Buying Property at Auction vs Private Treaty

When you have your eye on a property and are keen to make it your new home, it is essential that you understand the key differences between purchasing at auction and private treaty. Be aware of your rights of negotiation and know when you need to call on a legal expert to ensure you are always a step ahead.

Buying property at auction

Purchasing property at auction sees the owner set a reserve price and then open up bidding to a competitive market until the hammer falls to the highest bidder.

As a prospective buyer it is essential you are prepared. Ensure your finances are in order and know your true borrowing capacity as it is all too easy to get swept up in the excitement that real estate auctioneers bring to auction day. It is also wise to have a thorough look through the contract of sale prior to bidding; having a legal representative peruse it on your behalf is recommended. It is also important to ensure that any special terms you may require are negotiated and agreed to prior to the auction i.e. 5% deposit, longer settlement periods etc.

Cooling off period at an auction

When you buy property at auction it is important to be aware that there is no cooling off period. If you are the highest bidder and the property is sold to you at auction, you are bound to go ahead, sign the contract of sale and exchange and pay a deposit at that point in time. Pulling out of a contract at auction will be an expensive decision. Details can vary and will always be outlined in the contract so it is advisable to speak to your legal advisor to understand the ramifications.

Buying property by private treaty

Whilst auctions are common, many properties are sold in Australia via private treaty. Also known as a private sale, in this situation, the owner determines a price they would like to sell their house for and then places the property on the market. Whether they choose to use the services of a real estate agent or sell it via any number of online property services, all negotiations are conducted in a private environment.

Cooling off period with a private treaty

When negotiations are complete and the buyer and seller agree on a price, the buyer is expected to pay a deposit, typically 10% of the purchase price. The buyer then has the benefit of a cooling off period at their disposal. The cooling-off period is 5 business days and gives the buyer the opportunity to finalise any property inspections, discussions with their legal team and confirm all finances are in order. This bit of breathing space is comforting and important to take advantage of. However, should a buyer decide that they do not want to proceed with the purchase after entering into a Contract and rescind the Contract during the cooling off period the buyer will forfeit 0.25% of the purchase price to the vendor.

Be aware that a vendor can request that a purchaser provide what’s called a Section 66W Certificate at the time of exchange, which will waive the right for a purchaser to have a cooling off period. Only a solicitor or licensed conveyancer can sign this certificate so if this is the case, it is highly advisable to seek legal advice before proceeding.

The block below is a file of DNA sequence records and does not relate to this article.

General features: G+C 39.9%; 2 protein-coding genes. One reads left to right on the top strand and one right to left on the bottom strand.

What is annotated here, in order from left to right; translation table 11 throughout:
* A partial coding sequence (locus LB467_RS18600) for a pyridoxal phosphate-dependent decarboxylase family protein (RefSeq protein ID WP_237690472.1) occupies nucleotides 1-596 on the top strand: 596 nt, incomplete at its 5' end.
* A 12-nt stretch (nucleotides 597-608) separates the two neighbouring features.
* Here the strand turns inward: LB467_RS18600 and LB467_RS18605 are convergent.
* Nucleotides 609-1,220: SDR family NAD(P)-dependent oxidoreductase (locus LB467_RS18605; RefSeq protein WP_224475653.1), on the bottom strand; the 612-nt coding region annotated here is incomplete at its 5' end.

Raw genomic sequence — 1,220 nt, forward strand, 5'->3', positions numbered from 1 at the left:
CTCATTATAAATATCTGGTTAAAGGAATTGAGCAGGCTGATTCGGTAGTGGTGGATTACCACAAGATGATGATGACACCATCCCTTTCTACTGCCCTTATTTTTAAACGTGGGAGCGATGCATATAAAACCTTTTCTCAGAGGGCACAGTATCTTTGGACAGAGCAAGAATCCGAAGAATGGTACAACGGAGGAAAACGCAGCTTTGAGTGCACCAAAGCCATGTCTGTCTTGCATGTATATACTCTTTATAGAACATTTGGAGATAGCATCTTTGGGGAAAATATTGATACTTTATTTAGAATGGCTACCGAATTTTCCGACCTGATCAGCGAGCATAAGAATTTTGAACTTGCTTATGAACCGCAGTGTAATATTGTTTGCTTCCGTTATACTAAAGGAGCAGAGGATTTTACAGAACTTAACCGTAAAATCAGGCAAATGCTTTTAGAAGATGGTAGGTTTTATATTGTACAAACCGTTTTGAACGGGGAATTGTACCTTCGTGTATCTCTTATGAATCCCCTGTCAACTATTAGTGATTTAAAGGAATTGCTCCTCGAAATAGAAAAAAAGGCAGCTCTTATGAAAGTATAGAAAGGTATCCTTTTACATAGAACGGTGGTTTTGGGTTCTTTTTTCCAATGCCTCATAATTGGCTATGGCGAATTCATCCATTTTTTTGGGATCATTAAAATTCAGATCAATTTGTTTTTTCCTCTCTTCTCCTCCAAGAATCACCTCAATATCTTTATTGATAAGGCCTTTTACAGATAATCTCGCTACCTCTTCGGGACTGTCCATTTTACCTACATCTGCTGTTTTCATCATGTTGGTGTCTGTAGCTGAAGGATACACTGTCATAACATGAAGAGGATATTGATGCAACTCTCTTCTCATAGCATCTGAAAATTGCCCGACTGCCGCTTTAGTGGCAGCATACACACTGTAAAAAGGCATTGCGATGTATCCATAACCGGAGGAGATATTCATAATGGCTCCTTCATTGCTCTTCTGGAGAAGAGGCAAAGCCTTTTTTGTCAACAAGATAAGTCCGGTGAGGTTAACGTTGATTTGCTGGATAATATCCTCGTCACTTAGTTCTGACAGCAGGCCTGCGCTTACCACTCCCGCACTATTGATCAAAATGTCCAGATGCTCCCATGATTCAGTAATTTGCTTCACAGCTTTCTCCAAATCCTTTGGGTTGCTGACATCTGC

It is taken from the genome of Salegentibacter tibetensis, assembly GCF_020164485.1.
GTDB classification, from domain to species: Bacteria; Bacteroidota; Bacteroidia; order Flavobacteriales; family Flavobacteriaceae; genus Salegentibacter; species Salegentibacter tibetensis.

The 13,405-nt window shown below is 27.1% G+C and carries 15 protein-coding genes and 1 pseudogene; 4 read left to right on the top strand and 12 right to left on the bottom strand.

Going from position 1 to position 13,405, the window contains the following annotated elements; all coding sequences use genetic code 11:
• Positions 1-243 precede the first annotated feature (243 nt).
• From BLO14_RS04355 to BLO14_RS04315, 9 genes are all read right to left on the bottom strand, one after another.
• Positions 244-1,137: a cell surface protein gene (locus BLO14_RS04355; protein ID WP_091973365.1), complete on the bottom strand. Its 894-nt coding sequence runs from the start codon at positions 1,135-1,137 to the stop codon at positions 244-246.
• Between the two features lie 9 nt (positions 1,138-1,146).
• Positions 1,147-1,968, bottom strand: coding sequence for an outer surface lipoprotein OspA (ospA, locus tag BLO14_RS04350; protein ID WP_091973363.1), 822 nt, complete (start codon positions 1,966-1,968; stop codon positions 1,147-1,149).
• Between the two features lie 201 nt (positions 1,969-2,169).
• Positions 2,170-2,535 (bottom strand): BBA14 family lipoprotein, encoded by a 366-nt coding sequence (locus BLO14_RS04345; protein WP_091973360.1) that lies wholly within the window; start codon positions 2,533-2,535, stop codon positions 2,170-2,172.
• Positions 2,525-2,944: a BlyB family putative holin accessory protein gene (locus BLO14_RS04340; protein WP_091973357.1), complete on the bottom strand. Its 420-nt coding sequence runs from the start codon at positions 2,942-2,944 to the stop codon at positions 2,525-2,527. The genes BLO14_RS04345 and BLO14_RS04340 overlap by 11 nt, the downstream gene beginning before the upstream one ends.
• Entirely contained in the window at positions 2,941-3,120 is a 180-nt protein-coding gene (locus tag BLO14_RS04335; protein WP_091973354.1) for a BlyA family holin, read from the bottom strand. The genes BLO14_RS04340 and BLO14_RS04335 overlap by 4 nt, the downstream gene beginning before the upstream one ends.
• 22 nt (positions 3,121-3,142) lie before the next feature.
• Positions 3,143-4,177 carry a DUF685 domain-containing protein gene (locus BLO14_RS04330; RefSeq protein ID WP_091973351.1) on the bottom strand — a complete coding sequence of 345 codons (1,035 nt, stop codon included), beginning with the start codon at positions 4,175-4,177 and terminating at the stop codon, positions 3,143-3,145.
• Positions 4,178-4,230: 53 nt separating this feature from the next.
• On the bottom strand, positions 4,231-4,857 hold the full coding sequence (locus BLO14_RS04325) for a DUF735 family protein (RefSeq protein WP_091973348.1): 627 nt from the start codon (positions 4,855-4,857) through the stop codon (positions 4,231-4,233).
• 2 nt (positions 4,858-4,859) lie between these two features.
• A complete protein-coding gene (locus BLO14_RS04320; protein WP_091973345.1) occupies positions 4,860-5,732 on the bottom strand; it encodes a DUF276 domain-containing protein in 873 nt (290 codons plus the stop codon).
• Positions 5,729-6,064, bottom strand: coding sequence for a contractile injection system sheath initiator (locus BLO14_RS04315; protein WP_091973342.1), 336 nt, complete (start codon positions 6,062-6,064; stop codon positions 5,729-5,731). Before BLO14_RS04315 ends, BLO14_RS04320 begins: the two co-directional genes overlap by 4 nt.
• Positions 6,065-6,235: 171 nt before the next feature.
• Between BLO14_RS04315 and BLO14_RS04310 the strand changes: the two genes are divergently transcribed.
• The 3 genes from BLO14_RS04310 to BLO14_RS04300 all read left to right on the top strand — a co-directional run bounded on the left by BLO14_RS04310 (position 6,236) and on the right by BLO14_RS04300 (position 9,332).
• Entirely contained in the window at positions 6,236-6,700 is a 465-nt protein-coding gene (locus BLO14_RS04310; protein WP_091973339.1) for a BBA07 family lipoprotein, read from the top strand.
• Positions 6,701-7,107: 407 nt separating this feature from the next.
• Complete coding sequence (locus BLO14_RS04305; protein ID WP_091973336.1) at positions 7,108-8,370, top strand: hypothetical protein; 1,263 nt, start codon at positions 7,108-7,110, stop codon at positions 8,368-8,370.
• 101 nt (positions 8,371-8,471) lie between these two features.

Key differences to be aware of

At auctions conducted in New South Wales, other than the differences already raised in relation to the cooling off period and the manner in which a purchase is carried out, it is important to know that there are subtle differences in relation to negotiations.

Auction negotiations should be made public. This means that if there have been any discussions prior to auction day where the result has seen an adjustment to the contract, including deposit amount, settlement days or inclusions, these changes should be made public by the real estate agent or auctioneer at the auction for the benefit of all who are keen to bid and buy.

If negotiations of the same nature are conducted in a private treaty, these will remain private and between the two parties.

Due diligence: Building and pest inspections

Vendors and agents will do all they can to present a property for sale in the best possible light. Don’t be distracted by the placement of furniture or the scent of freshly brewed coffee. Organise an independent building inspector to visit the property prior to purchase to conduct a thorough inspection. All minor and major structural and safety concerns will be noted along with probable future maintenance in addition to any illegal renovations or additions to the home which may not have had council approval. A pest inspection will ensure the property is not only pest free but that all possible entry points are sealed and the perimeter is protected.


If you are purchasing a strata unit, townhouse, community property or company title unit it is highly recommended that you obtain an independent strata report/owners corporation report.

There has recently been a push for vendors to carry out pest and building inspections or strata reports and make the reports available to a prospective purchaser at a discounted price. Purchasers will often see the advantage of a “cheap report” but overlook the clear conflict. It is always recommended that you obtain your own independent pre-purchase inspection reports.

Buying Property - Lees and Givney - Solicitors and Attorneys

How We Can Help

Any information that is brought to your attention from an inspection could very well become a strong negotiation tool.

When you are looking to buy a property whether it be at auction or a private treaty, employing the services of an expert team who understand the ins and outs of property transactions is essential. To find out more information call Lees & Givney on 02 98161122.